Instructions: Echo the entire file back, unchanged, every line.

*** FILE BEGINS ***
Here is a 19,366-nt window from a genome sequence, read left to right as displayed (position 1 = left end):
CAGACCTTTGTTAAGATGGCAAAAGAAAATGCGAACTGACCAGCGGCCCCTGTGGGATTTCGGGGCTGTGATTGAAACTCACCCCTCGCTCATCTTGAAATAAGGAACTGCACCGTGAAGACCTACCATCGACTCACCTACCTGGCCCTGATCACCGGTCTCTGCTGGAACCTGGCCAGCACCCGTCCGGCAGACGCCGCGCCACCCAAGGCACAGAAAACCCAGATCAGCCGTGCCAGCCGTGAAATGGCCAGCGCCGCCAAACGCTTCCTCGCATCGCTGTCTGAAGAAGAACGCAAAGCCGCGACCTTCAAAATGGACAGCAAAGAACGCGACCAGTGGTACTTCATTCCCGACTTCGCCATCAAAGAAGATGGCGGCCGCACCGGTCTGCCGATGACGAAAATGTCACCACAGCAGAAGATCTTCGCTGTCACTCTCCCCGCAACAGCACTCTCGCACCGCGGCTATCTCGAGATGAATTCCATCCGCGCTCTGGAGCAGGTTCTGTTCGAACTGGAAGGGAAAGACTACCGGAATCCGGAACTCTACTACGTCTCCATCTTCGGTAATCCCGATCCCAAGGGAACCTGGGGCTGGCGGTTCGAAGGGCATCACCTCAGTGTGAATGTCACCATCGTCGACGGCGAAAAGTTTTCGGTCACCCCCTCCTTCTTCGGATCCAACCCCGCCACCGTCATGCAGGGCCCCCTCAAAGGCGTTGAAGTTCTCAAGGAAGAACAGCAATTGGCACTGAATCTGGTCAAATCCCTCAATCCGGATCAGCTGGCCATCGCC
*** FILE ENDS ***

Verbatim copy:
Here is a 19,366-nt window from a genome sequence, read left to right as displayed (position 1 = left end):
CAGACCTTTGTTAAGATGGCAAAAGAAAATGCGAACTGACCAGCGGCCCCTGTGGGATTTCGGGGCTGTGATTGAAACTCACCCCTCGCTCATCTTGAAATAAGGAACTGCACCGTGAAGACCTACCATCGACTCACCTACCTGGCCCTGATCACCGGTCTCTGCTGGAACCTGGCCAGCACCCGTCCGGCAGACGCCGCGCCACCCAAGGCACAGAAAACCCAGATCAGCCGTGCCAGCCGTGAAATGGCCAGCGCCGCCAAACGCTTCCTCGCATCGCTGTCTGAAGAAGAACGCAAAGCCGCGACCTTCAAAATGGACAGCAAAGAACGCGACCAGTGGTACTTCATTCCCGACTTCGCCATCAAAGAAGATGGCGGCCGCACCGGTCTGCCGATGACGAAAATGTCACCACAGCAGAAGATCTTCGCTGTCACTCTCCCCGCAACAGCACTCTCGCACCGCGGCTATCTCGAGATGAATTCCATCCGCGCTCTGGAGCAGGTTCTGTTCGAACTGGAAGGGAAAGACTACCGGAATCCGGAACTCTACTACGTCTCCATCTTCGGTAATCCCGATCCCAAGGGAACCTGGGGCTGGCGGTTCGAAGGGCATCACCTCAGTGTGAATGTCACCATCGTCGACGGCGAAAAGTTTTCGGTCACCCCCTCCTTCTTCGGATCCAACCCCGCCACCGTCATGCAGGGCCCCCTCAAAGGCGTTGAAGTTCTCAAGGAAGAACAGCAATTGGCACTGAATCTGGTCAAATCCCTCAATCCGGATCAGCTGGCCATCGCC